Good news for electric cars in South Africa

Multinational carmakers in South Africa are in discussions with their international headquarters to produce electric vehicles (EVs) in the country, and the recently announced tax incentive could soon extend to hybrid cars.

This is according to Mikel Mabasa, CEO of the naamsa | The Automotive Business Council, who told Rapport that it would take a year or more for these carmakers to start producing EVs locally.

This is because parts of the production line need to be recalibrated, and personnel need additional training.

Mabasa said the recently announced investment incentive only refers to fully electric vehicles.

However, he added that Naamsa would ask Department of Trade, Industry, and Competition Minister Ebrahim Patel to include hybrid vehicles.

Mabasa says Finance Minister Enoch Godongwana’s announcement during his budget statement is a commitment to provide continued support to the vehicle industry in South Africa.

“This will allow producers to claim 150% of qualifying investment spending on electric and hydrogen-powered vehicles within the first year,” said Godongwana.

“The incentive will be implemented in addition to the existing support under the Automotive Production Development Programme.”

The government has also reallocated R964 million over the next three years to support the transition to EVs.

Carmakers with operations in South Africa have been pleading with the government to take a stance on local EV manufacturing. Volkswagen warned that the country was at risk of being overtaken by countries like Ethiopia and Egypt due to the lack of policy.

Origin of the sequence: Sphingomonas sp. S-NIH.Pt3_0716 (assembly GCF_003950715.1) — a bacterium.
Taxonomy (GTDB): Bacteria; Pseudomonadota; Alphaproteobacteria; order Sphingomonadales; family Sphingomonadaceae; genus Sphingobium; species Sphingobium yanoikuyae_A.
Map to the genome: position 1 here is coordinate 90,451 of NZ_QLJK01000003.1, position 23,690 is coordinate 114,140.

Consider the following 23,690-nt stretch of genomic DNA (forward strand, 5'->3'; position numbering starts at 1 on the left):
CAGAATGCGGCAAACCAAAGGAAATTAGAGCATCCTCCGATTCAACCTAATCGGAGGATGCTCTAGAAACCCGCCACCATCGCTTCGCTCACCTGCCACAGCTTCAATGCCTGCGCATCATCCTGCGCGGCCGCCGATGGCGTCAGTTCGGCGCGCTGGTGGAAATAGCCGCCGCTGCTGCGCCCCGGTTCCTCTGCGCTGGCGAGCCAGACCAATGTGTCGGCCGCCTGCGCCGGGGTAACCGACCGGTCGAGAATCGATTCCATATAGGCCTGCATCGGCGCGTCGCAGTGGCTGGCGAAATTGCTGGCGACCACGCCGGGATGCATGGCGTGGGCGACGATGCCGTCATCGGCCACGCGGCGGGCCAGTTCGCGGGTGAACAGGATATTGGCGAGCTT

Ebrahim Patel, minister of Trade, Industry, and Competition.

Martina Biene, managing director and chair of Volkswagen South Africa, warned that further delays could result in the country missing out on securing future investment in its motor industry.

“Electric-vehicle policies are popping up everywhere. Egypt has one, and even Ethiopia, a country that is not known for automotive industrialisation as South Africa is, has an EV policy,” said Biene.

She added that, from Volkswagen’s perspective as a potential investor, prioritising countries with EV policies is critical, and South Africa’s loss of one means it doesn’t feature high up on carmakers’ lists.

Biene said Volkswagen is still committed to production in South Africa. However, it requires a business case to manufacture 50,000 to 60,000 EVs to invest accordingly.

EVs are becoming increasingly popular in South Africa, with Toyota revealing that the country had shattered its sales records in early 2024.

During its State of the Motoring Industry (SOMI) 2024 address at the Kyalami racing circuit on 25 January 2023, Toyota said 931 new fully-electric vehicles were sold in South Africa in 2023.

This is 85% more than 2022’s 502 units, surpassing all the fully electric models sold in South Africa from 2020 to 2023 by 119 units.

It added that the options available to South African motorists expanded from eight in 2021 to 31 in 2023.

Motorists have a broader selection of hybrid electric vehicles in South Africa, including models from prominent manufacturers like Toyota, Lexus, BMW, and Mercedes-Benz.

Carmakers who produce hybrid vehicles are set to benefit from the investment tax incentive if naamsa is successful in its discussions with Patel.

naamsa is talking to vehicle manufacturers to import cheaper models — less than R500,000 — to encourage the use of electrified vehicles in South Africa.